The Validity Of The Bible In The Iliad

1142 Words 5 Pages
The Bible is arguably the most important, physical component of Christianity. It is used as a guideline to show us the way to salvation, as well as a means by which we are able to know Him and His will better. Many, however, would question the validity of the Bible. Christians claim that the Bible is infallible, and “useful for teaching, rebuking, correcting and training in righteousness ...,”(2 Timothy 3:16, ESV) but even Christians disagree as to what are legitimate books of the Bible. Given this, it is natural to be skeptical about the nature and subsequent uses of the Bible. Is the Bible truly the work of God, or is it merely another spiritual or historical text embellished with fantasy, as is the case with The Epic of Gilgamesh, The Iliad, …show more content…
For instance, there is the Scriptural theme of God dwelling with His people. Genesis 3:8 sees God dwelling with man in the garden of Eden. In Exodus 29, due to the separation caused by the fall, God commands the construction of the tabernacle, saying “I will consecrate the tent of meeting and the alter ... I will dwell among the people of Israel and will be their God”(Exodus 29:45). 1 Kings 8:10 and 14 describes the shift from the tabernacle to the temple, before Ezekiel 10:18-19 details God’s leaving the temple due to Israel’s sin. It is also during this period that the temple of God is destroyed. However, in Haggai 2:7 and 9 and Malachi 3:1, God promises to return to a house whose glory will surpass the glory of the temple built by Solomon. Yet, when the second temple’s foundation is completed in Ezra 3:12, the elders, priests, and old men weep because of its painful inferiority to the first. 500 years later, God’s promises is fulfilled when He returns in Christ. Not only did God physically dwell among men, but after Christ’s death and resurrection He sent the Holy Spirit to dwell in His people - His new temples. Revelations 21:3, 22, and 26 bring the story full circle, describing a city without a temple, for “the dwelling place of God is with man”(Revelation 21:3). What makes this continuity even more impressive is that it survived through 66 books by 40 different …show more content…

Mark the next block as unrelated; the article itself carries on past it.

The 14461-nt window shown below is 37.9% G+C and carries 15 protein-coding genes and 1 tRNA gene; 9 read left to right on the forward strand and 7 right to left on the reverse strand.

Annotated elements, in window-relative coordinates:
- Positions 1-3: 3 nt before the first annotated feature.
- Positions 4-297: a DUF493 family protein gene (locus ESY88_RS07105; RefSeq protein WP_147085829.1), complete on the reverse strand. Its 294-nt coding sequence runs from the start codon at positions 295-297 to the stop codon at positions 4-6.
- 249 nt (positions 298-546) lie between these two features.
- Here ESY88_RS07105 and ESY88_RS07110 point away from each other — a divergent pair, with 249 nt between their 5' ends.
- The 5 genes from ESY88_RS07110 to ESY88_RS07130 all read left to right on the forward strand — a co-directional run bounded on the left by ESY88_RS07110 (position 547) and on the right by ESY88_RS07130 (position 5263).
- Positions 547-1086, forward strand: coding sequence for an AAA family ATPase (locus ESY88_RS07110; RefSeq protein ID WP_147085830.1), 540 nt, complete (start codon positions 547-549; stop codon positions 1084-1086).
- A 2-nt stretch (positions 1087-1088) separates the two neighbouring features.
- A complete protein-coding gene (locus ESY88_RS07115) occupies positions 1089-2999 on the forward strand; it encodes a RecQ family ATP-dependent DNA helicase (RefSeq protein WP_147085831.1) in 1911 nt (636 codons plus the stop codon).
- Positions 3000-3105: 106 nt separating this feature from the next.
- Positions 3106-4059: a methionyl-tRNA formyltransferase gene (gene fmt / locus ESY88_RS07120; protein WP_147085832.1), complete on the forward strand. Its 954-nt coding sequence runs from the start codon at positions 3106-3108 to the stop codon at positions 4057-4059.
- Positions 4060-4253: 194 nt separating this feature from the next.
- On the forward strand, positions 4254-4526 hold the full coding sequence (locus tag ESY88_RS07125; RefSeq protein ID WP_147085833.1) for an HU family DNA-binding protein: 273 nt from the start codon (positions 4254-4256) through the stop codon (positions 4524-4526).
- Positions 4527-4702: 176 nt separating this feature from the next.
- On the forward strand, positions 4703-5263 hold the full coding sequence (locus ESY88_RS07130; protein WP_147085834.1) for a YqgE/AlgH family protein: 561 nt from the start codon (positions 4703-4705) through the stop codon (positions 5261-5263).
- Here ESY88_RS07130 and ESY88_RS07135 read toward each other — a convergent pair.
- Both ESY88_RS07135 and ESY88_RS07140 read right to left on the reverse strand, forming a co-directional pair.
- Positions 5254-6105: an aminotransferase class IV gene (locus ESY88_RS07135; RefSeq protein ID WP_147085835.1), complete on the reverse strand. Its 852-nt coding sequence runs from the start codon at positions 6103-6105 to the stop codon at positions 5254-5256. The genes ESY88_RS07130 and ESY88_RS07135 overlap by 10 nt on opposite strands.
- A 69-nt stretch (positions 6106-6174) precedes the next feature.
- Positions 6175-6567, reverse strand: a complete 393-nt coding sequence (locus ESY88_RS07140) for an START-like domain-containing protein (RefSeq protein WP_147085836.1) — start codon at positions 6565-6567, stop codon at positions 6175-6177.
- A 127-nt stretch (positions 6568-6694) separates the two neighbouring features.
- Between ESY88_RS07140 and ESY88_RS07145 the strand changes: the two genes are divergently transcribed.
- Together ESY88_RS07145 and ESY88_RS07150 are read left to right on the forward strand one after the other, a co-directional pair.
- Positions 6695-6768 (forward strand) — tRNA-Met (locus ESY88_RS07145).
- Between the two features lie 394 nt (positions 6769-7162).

It is source of joy, admonition, strength, peace, and instruction. It is a guiding lamp and a source of cleansing and truth, whose contents demand meditation. According to the Westminster Confession of Faith the Bible was given to us by God in order to “declare that His will unto His Church; and afterwards for the better preserving and propagating of the truth, and for the more sure establishment and comfort of the church ...”(WCF). The fact that God exists is evident in nature, to such a point as to “leave men unexcusable”(WCF), however the natural world is not enough to develop a close and personal relationship Him. It may be possible to learn about what He is like by observing the orderly, creative, beautiful world around us; it may be possible to ascertain His morality from our own, inborn sense of right and wrong, it may even be able to discern the fact that He loves us, but God made all of these aspects abundantly clear in His word. He desires a personal relationship with the people - the people whom he loved enough to sacrifice his son for - and thus He gave them and gave us the means to know Him, His will, and His boundless

Related Documents